Oireachtas Commission to discuss controversy over fobbing in
Catherine Murphy calls for the entire fob-based system to be stood down
A spokesperson for the Houses of the Oireachtas Commission confirmed correspondence relating to the issue was sent to the commission by Social Democrats co-leader Catherine Murphy. File photograph: Nick Bradshaw
The body responsible for running the Houses of the Oireachtas will meet on Tuesday morning to discuss reforms to the Dáil’s expenses system following the so-called “Fobgate” controversy, The Irish Times has learned.
The current system, which requires TDs to “fob in” in order to claim travel expenses, came under scrutiny last month when it emerged many members were missing votes on days when they had been marked as present in Leinster House.
A spokesperson for the Houses of the Oireachtas Commission confirmed that correspondence relating to the issue was sent to the commission by Social Democrats co-leader Catherine Murphy, who also sits on the oversight body, and would be discussed on Tuesday.
In her letter, which has been seen by The Irish Times, Ms Murphy told the Ceann Comhairle that recent controversies “bring the entire system into disrepute and has a consequence for the Dáil itself and indeed each Deputy”.
It also in recent weeks emerged that Kerry TD Michael Healy-Rae had been registered in attendance on the same day he was present at a funeral in Kerry, several hours drive away. Mr Healy-Rae has strongly denied any wrongdoing, and said he fobbed in at his Dáil office early in the morning and left for Kerry shortly afterwards - a practice not prohibited by Dáil rules.
Ms Murphy is calling for the entire fob-based system to be stood down and replaced by a signing in measure, as well as significant sanctions being put in place for transgressions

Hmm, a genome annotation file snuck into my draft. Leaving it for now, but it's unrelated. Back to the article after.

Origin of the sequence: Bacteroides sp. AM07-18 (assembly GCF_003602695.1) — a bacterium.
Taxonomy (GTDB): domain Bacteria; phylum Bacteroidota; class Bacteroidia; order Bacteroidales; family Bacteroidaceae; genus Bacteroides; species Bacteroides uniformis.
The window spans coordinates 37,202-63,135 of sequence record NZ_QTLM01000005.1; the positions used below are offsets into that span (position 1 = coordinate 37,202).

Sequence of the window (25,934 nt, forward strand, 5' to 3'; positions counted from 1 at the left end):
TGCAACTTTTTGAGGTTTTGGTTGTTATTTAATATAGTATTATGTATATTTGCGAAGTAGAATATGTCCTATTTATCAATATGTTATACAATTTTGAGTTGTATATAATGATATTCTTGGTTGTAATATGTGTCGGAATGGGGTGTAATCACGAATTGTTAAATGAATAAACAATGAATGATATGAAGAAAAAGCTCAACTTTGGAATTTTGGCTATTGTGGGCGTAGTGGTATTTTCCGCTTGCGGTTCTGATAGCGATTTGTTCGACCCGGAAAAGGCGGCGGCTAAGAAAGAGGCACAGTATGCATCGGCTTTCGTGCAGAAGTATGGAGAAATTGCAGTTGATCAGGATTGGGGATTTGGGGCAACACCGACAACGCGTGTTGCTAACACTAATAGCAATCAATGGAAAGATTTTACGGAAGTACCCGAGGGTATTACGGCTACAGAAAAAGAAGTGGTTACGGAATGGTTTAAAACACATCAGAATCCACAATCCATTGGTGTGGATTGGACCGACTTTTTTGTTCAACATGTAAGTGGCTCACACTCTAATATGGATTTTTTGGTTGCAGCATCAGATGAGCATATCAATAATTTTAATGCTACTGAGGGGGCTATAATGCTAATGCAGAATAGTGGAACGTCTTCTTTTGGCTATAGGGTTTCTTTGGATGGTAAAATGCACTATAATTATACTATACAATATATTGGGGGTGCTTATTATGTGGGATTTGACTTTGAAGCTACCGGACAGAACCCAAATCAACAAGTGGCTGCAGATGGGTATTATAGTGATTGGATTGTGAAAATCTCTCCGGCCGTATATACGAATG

Under Dáil rules, TDs can claim Travel and Accommodation Allowance payments if they personally attend Leinster House on at least 120 days per year. Attendance records are based on the fobbing-in system. The TAA payments are worth tens of thousands of euros in each Dáil term to individual TDs, and costs the exchequer around €2.9 million per year.
Ms Murphy has requested that Mr Healy-Rae appear before the commission to discuss the recent controversy. She is also calling for reform of the travel requirements of the allowance, telling the Ceann Comhairle that there is a provision of an allowance for Dáil deputies who “have no need to avail of overnight accommodation”.
“The justification of the travel aspect also needs to be reconsidered. I am suggested we look at how other parliaments run their affairs,” she wrote. The Kildare North TD has also urged the Ceann Comhairle to refer a report on the practice of deputies voting for absent colleagues to the committee on members interests.
Rise TD Paul Murphy first raised concerns around the fobbing-in system with the Ceann Comhairle late last month. Mr Murphy wrote to Seán Ó Fearghaíl in the wake of the recent voting controversy, warning that there were not sufficient safeguards in place to prevent TDs from fobbing in on behalf of colleagues. He urged that a review be undertaken to “ascertain whether it is possible to establish whether the fob in system has been abused in the past, and what measures could be taken to prevent any future abuse.”